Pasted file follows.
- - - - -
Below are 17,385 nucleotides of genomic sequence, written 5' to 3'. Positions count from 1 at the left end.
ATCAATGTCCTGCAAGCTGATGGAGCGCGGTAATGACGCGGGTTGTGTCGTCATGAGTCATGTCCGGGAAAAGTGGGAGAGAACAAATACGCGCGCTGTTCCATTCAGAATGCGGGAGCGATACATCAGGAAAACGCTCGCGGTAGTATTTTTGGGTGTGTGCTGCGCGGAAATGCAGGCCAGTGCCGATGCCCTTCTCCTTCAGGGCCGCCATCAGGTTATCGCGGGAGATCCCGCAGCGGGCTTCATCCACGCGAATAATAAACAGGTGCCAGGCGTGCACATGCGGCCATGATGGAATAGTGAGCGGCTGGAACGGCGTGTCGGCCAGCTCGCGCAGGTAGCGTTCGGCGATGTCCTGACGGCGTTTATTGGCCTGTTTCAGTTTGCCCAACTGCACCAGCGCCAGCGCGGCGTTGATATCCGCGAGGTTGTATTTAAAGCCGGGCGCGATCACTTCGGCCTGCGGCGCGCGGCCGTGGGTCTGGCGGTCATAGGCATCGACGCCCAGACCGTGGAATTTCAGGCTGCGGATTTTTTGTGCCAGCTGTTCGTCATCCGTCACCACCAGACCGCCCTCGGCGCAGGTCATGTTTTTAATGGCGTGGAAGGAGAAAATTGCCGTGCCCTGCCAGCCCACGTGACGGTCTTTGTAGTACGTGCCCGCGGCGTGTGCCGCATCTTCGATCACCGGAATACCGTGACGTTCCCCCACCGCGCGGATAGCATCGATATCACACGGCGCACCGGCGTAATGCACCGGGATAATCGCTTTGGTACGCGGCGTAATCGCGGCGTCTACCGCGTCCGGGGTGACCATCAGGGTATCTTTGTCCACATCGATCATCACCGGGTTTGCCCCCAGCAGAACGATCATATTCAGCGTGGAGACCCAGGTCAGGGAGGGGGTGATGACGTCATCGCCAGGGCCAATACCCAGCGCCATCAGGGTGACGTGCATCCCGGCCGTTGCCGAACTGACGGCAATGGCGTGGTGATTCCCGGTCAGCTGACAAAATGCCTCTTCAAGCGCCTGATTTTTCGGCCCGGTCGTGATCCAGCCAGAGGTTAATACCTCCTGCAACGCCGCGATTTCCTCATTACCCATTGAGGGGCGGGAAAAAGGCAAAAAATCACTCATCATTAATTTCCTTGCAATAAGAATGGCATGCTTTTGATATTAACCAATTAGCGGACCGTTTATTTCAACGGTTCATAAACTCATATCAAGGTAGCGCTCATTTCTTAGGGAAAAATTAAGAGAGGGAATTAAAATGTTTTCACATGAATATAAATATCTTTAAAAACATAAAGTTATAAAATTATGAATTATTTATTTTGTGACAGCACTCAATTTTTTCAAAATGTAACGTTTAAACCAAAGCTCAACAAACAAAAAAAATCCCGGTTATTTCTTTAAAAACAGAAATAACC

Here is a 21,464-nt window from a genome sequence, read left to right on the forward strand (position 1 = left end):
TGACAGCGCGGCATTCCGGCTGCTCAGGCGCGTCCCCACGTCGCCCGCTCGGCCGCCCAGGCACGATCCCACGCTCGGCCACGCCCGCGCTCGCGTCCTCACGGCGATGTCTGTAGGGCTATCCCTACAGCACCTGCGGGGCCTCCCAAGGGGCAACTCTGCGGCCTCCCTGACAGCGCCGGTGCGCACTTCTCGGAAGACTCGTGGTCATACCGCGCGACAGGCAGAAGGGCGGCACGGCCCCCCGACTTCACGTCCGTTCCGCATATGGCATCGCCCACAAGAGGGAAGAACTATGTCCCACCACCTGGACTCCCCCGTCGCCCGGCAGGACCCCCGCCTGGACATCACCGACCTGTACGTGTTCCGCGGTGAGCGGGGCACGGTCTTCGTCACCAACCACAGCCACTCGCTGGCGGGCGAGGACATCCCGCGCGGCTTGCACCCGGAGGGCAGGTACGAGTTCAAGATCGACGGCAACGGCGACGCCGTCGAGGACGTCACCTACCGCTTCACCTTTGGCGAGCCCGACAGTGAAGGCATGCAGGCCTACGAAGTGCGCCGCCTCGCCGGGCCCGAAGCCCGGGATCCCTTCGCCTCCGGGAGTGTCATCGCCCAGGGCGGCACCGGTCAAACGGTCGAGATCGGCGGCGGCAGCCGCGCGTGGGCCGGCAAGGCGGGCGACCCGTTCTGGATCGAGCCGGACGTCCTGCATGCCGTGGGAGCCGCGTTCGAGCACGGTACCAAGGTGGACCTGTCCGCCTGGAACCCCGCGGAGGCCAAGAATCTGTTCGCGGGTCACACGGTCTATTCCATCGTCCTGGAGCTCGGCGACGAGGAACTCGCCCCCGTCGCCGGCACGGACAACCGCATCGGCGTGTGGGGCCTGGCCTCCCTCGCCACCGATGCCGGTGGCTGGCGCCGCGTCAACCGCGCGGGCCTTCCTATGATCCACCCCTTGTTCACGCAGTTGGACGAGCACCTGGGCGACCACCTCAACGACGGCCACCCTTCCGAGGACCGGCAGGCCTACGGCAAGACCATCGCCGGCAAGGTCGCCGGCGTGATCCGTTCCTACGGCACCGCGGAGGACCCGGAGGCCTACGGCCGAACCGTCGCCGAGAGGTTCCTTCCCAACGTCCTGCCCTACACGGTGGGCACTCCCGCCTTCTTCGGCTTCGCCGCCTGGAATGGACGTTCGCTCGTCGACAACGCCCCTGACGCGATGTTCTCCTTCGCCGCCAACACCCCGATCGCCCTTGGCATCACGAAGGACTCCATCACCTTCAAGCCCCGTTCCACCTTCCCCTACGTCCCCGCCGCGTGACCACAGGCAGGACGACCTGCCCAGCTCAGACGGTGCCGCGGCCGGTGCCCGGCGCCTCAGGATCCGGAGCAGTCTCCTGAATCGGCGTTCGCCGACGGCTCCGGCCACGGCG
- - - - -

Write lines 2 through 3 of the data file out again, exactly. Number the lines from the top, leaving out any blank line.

ATCAATGTCCTGCAAGCTGATGGAGCGCGGTAATGACGCGGGTTGTGTCGTCATGAGTCATGTCCGGGAAAAGTGGGAGAGAACAAATACGCGCGCTGTTCCATTCAGAATGCGGGAGCGATACATCAGGAAAACGCTCGCGGTAGTATTTTTGGGTGTGTGCTGCGCGGAAATGCAGGCCAGTGCCGATGCCCTTCTCCTTCAGGGCCGCCATCAGGTTATCGCGGGAGATCCCGCAGCGGGCTTCATCCACGCGAATAATAAACAGGTGCCAGGCGTGCACATGCGGCCATGATGGAATAGTGAGCGGCTGGAACGGCGTGTCGGCCAGCTCGCGCAGGTAGCGTTCGGCGATGTCCTGACGGCGTTTATTGGCCTGTTTCAGTTTGCCCAACTGCACCAGCGCCAGCGCGGCGTTGATATCCGCGAGGTTGTATTTAAAGCCGGGCGCGATCACTTCGGCCTGCGGCGCGCGGCCGTGGGTCTGGCGGTCATAGGCATCGACGCCCAGACCGTGGAATTTCAGGCTGCGGATTTTTTGTGCCAGCTGTTCGTCATCCGTCACCACCAGACCGCCCTCGGCGCAGGTCATGTTTTTAATGGCGTGGAAGGAGAAAATTGCCGTGCCCTGCCAGCCCACGTGACGGTCTTTGTAGTACGTGCCCGCGGCGTGTGCCGCATCTTCGATCACCGGAATACCGTGACGTTCCCCCACCGCGCGGATAGCATCGATATCACACGGCGCACCGGCGTAATGCACCGGGATAATCGCTTTGGTACGCGGCGTAATCGCGGCGTCTACCGCGTCCGGGGTGACCATCAGGGTATCTTTGTCCACATCGATCATCACCGGGTTTGCCCCCAGCAGAACGATCATATTCAGCGTGGAGACCCAGGTCAGGGAGGGGGTGATGACGTCATCGCCAGGGCCAATACCCAGCGCCATCAGGGTGACGTGCATCCCGGCCGTTGCCGAACTGACGGCAATGGCGTGGTGATTCCCGGTCAGCTGACAAAATGCCTCTTCAAGCGCCTGATTTTTCGGCCCGGTCGTGATCCAGCCAGAGGTTAATACCTCCTGCAACGCCGCGATTTCCTCATTACCCATTGAGGGGCGGGAAAAAGGCAAAAAATCACTCATCATTAATTTCCTTGCAATAAGAATGGCATGCTTTTGATATTAACCAATTAGCGGACCGTTTATTTCAACGGTTCATAAACTCATATCAAGGTAGCGCTCATTTCTTAGGGAAAAATTAAGAGAGGGAATTAAAATGTTTTCACATGAATATAAATATCTTTAAAAACATAAAGTTATAAAATTATGAATTATTTATTTTGTGACAGCACTCAATTTTTTCAAAATGTAACGTTTAAACCAAAGCTCAACAAACAAAAAAAATCCCGGTTATTTCTTTAAAAACAGAAATAACC

Here is a 21,464-nt window from a genome sequence, read left to right on the forward strand (position 1 = left end):